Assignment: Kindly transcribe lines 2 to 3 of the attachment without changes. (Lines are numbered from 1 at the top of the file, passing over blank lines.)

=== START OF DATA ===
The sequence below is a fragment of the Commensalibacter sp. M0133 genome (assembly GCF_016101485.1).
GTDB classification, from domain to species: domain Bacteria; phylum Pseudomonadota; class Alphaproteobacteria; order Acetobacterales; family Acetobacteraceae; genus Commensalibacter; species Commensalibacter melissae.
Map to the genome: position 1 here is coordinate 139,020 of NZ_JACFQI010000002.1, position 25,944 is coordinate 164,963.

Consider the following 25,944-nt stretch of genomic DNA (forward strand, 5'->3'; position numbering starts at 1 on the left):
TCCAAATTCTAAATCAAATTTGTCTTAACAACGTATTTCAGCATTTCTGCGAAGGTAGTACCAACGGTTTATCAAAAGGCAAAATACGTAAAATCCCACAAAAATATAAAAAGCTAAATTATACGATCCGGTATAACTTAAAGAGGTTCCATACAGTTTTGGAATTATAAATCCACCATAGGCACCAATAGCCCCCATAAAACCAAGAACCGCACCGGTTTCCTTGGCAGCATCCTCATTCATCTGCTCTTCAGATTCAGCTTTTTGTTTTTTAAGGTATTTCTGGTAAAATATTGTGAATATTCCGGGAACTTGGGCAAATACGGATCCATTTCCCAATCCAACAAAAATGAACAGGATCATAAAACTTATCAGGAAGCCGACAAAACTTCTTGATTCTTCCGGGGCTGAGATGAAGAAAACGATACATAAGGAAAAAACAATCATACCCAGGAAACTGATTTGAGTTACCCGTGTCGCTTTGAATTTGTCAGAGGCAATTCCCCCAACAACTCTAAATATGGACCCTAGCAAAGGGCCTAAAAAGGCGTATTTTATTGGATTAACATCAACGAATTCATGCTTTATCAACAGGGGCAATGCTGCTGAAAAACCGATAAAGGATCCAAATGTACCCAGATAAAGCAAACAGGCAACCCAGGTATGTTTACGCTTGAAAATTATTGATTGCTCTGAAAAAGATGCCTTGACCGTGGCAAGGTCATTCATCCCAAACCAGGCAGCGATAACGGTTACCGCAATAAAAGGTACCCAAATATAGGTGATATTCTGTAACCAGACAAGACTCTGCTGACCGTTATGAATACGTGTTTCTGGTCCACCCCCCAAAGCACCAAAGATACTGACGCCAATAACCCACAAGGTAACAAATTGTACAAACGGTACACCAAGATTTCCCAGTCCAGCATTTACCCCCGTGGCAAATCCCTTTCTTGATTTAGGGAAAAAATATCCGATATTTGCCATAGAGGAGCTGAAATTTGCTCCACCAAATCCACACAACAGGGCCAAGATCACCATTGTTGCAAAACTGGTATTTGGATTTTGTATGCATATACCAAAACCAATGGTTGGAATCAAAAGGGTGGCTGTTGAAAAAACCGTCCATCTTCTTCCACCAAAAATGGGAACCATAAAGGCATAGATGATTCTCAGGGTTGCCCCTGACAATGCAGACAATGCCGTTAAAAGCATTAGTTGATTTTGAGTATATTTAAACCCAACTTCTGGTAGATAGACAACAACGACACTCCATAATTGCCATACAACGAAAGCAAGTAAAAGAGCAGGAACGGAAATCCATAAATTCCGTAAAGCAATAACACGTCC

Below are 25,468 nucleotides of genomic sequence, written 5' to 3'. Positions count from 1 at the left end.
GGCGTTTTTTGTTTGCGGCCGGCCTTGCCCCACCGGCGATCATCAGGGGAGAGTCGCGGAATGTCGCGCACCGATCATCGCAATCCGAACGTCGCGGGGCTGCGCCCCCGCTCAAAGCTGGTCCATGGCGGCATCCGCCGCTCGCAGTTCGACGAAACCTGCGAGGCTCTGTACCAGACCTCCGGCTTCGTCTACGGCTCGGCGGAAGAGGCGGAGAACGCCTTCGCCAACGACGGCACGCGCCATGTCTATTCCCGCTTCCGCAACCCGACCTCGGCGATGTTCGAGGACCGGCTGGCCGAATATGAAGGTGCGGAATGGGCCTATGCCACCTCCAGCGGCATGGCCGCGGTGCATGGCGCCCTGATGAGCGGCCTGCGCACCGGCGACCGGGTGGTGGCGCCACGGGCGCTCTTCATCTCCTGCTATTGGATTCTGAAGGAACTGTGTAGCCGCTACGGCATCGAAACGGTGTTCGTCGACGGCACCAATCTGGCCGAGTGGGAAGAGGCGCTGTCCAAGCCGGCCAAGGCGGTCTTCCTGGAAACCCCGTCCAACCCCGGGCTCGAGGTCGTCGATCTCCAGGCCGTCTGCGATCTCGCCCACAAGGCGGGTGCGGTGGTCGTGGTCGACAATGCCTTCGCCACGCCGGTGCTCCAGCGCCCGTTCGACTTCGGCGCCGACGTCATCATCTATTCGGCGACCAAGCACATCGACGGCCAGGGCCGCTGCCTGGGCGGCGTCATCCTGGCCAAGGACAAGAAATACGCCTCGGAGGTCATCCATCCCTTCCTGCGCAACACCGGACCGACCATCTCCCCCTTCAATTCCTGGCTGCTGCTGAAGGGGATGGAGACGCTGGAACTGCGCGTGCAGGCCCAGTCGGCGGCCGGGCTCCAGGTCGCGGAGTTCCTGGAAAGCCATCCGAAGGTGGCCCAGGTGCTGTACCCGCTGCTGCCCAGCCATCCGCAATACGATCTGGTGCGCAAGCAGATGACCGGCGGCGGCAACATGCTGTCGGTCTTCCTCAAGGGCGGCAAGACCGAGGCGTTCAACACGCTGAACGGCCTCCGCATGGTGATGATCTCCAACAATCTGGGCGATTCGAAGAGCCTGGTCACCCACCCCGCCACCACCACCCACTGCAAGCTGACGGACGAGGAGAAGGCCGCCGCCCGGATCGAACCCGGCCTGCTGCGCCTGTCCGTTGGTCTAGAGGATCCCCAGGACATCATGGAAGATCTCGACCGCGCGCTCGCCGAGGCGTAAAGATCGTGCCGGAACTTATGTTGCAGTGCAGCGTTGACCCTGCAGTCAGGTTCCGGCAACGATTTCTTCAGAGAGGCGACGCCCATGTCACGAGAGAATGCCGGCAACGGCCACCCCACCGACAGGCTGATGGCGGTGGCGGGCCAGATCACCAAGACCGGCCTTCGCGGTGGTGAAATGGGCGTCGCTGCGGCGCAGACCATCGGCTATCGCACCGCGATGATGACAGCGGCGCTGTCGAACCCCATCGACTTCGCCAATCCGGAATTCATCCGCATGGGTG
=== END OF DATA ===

GTDB classification, from domain to species: domain Bacteria; phylum Pseudomonadota; class Alphaproteobacteria; order Acetobacterales; family Acetobacteraceae; genus Commensalibacter; species Commensalibacter melissae.
Map to the genome: position 1 here is coordinate 139,020 of NZ_JACFQI010000002.1, position 25,944 is coordinate 164,963.